Looking for some great links to follow up? Links to posts that inspire and enlighten? Links to blogs that invite us to look at the world with fresh eyes, to appreciate, to engage, to respond? Well, look no further, as I have collected some great links for you to view over this weekend!

  • Chris Garrett had a very inspirational post this week called The Magic Ingredient in which he addresses an issue which effects many of us. Does this sound familiar to you?

Whenever I achieve something in my life, two things often occur. One, the first, is I have to silence that small voice in my head that says “If I managed it then it can’t have been all that hard”. The second is I seem to attract people who say to me “I could have done that if only I _____” or “You see it’s easy for you, because ______”.

  • Ellen Wilson, of Wilson’s Words and Pictures, had a wonderful post, Bringing Your Daughter to Work Day, about encouraging children’s creativity. Reminding us of just how important it is to support our children’s artistic endeavours, Ellen writes about her own daughter’s burgeoning creativity and shares one way in which Ellen actively encourages her:

And I did mention to her that I would be displaying her artwork online. She is really excited about that. It seems she was born with a crayon in her hand, and being only 8 years old she is a top notch artist.

  • Next up is a post I missed from last week, but it really does deserve sharing here. It’s by Jo(e) who, if you don’t know, you really should. This post, If Every Woman Had A Cape, is an excellent introduction to her blog, Writing as Jo(e):

It was a comic book movie, except with human actors and actresses instead of drawings, and I couldn’t help but analyze the corny dialogue as we listened. The movie was a wonderful illustration of the black-and-white thinking in which people fall neatly into the categories of villain, victim, or hero. Even with all kinds of cool special effects, it’s incredible how tiresome those narrative can be. And more than tiresome; it’s downright sad. I know real life people who get stuck in those narratives.

In the search for a purposeful and passionate life you start to look for the important things. You take a good look at your life (the jar) and identify a couple of them. Some are real clear, some are only barely visible. There are all kinds of pebbles and blocking your view. And then there’s that strange mud that smells of beer…

  • Bob of Heroes Not Zombies, who some of you may know is my dad, had a post up this week which I really wanted to share with you all here. It’s called Making Sense of Life and it looks at the role stories play as we attempt to gain understanding and construct meanings:

How do you know what another person senses, feels or thinks? Through the sharing of stories. Our key tool in organising all these elements and conveying these experiences to others is narrative. We put things together in our heads in the form of stories. Remember, a story is created by telling of the present as it is emerging from the past in the light of future possibilities.

  • Last for this week is Joanna Young‘s post, Powerful Writing in 30 Words Or Less: E-Book of One-Liners in which she announces that she has compiled all the entries that she received answering the question, ‘What does powerful writing mean to you?, and that she is making it available as a pdf download. The e-book is free, but she is requesting donations for a very special charity:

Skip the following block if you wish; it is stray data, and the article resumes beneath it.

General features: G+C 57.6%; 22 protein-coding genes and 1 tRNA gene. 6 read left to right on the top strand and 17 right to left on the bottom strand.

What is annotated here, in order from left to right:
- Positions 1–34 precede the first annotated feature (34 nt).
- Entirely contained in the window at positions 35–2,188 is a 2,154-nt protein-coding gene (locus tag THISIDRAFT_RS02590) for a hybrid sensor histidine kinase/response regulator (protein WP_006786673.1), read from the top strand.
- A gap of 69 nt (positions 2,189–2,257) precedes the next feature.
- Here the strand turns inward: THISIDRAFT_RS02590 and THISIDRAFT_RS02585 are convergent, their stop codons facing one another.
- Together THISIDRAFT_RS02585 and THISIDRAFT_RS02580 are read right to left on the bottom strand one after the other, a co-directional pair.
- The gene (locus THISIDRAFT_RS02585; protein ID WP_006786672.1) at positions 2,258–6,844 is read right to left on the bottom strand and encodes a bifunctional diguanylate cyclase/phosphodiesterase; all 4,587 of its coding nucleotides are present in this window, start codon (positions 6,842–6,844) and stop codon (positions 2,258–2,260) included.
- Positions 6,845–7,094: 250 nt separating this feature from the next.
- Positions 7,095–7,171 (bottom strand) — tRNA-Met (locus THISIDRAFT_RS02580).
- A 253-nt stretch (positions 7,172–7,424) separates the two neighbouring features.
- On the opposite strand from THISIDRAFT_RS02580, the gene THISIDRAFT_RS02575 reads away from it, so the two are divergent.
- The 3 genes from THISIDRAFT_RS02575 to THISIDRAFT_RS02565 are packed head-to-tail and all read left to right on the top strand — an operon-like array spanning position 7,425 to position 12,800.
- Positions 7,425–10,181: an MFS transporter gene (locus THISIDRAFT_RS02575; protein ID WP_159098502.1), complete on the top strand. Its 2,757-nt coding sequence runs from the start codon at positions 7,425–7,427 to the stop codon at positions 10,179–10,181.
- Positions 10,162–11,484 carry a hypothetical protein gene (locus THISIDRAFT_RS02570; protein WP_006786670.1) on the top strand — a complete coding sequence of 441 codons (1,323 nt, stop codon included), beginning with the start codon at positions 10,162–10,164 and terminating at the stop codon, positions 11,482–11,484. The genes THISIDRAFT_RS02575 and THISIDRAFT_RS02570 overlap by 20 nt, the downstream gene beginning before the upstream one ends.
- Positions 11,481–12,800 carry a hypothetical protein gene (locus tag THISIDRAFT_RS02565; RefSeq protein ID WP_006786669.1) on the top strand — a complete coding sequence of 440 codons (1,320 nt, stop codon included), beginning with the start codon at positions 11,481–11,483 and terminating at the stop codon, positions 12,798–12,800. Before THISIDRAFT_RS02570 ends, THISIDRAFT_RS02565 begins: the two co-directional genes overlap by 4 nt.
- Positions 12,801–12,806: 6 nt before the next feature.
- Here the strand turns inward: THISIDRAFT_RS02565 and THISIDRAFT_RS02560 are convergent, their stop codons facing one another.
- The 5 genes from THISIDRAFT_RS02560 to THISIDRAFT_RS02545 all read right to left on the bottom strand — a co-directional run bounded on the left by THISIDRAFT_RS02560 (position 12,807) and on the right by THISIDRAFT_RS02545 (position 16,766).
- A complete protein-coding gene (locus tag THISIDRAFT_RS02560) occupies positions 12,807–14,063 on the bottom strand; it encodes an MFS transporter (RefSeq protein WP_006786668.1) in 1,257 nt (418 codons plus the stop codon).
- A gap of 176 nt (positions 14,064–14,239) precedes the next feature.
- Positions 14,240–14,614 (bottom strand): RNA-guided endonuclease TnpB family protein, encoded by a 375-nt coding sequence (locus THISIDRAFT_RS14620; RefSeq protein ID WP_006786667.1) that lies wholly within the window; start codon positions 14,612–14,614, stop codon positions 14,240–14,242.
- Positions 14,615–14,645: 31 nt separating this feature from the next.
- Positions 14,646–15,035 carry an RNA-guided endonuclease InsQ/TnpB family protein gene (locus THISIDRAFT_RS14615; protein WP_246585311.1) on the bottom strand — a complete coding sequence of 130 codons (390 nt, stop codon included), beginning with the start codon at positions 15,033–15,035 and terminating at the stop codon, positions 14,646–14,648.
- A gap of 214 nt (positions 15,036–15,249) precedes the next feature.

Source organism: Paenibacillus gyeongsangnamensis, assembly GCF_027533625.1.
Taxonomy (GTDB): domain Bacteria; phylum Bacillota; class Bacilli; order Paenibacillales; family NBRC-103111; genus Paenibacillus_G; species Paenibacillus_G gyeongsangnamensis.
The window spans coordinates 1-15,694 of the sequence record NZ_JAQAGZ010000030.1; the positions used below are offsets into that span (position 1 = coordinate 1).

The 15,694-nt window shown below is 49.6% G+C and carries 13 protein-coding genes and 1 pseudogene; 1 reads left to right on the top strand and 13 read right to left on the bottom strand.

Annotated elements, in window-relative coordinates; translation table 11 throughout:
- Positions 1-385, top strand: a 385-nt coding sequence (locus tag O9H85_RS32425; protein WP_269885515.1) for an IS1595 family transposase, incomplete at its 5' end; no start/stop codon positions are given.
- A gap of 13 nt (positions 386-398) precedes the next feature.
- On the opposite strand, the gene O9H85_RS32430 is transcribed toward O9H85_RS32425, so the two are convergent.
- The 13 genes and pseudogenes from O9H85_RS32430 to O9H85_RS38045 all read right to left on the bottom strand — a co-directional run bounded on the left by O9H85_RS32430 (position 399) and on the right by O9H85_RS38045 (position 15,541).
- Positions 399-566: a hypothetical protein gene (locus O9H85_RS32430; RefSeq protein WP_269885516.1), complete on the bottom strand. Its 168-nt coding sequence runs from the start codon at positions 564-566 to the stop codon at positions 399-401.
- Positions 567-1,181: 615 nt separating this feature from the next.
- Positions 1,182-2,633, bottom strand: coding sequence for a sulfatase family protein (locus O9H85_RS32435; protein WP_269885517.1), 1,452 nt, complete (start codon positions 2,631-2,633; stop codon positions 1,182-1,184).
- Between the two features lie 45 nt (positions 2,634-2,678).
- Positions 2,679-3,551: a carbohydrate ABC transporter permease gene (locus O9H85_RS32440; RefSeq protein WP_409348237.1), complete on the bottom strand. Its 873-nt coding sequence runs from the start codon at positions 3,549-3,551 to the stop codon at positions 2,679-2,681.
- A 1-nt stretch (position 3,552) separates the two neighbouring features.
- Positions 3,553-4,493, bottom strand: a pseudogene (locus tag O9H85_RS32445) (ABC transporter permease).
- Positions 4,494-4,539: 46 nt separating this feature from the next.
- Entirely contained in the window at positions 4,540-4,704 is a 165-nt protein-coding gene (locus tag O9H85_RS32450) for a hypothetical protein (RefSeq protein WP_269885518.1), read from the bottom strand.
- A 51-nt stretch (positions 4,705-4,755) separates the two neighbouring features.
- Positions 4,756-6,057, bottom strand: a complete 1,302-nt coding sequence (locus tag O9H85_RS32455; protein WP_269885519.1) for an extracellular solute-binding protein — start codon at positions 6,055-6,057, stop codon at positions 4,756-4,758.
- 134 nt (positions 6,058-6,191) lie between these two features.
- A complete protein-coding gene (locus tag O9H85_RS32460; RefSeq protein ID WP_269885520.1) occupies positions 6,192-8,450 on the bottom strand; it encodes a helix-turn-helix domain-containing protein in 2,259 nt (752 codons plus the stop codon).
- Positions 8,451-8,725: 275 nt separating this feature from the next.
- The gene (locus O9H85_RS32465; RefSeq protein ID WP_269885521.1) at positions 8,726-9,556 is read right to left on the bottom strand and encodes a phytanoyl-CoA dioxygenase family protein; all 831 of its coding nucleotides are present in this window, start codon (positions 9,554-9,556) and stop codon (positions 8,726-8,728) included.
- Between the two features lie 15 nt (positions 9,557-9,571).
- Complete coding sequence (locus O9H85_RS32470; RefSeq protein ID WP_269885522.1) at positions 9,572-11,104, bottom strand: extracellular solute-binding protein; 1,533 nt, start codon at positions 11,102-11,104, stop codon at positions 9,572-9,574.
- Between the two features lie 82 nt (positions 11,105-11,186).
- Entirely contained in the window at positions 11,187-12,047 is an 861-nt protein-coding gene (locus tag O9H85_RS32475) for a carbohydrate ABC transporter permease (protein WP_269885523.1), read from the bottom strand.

It’s in support of MAD About Art, a small educational charity that works with young people in South Africa whose lives have been affected by HIV/AIDS. Using a mix of narrative and art therapy they support the young people to tell the most powerful stories. Find out more about MAD and the connection with powerful writing

Well, that’s it for this latest edition of Links Less Ordinary. What posts really inspired you this week?

P.S. David Masters shares some link love over here and there are some great posts to check out there too!

May 17, 2008. Links Less Ordinary. 7 comments.

The World Is Too Much With Us

When I was out recently with my grandparents, we walked along a short woodland walkway which took us to a playpark where the kids could run off some of their excess energy. As we approached the walkway, we heard a man talking, and when we drew a little closer, we saw him pacing back & forth talking on his mobile phone. We quietened down the kids and kept walking to the park. On our way back to the car with our happy and only mildly tired out children, I noticed that the man wasn’t there anymore, and just at the spot where he had been walking back and forth engaged in his conversation, I saw this beautiful flower:

Lifting My Face To The Sun

I wonder if he saw it too?

The World Is Too Much With Us

The World is too much with us; late and soon,
Getting and spending, we lay waste our powers:
Little we see in Nature that is ours;
We have given our hearts away, a sordid boon!
This Sea that bares her bosom to the moon,
The winds that will be howling at all hours
And are up-gather’d now like sleeping flowers,
For this, for everything, we are out of tune;
It moves us not.-Great God! I’d rather be
A pagan suckled in a creed outworn,-
So might I, standing on this pleasant lea,
Have glimpses that would make me less forlorn;
Have sight of Proteus rising from the sea;
Or hear old Triton blow his wreathèd horn.

By William Wordsworth

When was the last time that you stopped and stared and fully engaged with the beauty of the world around you? What gift did you find when you did? A flower like this one? Or maybe a beautiful view? Or maybe a stunning reflection?

May 16, 2008. Environment. 12 comments.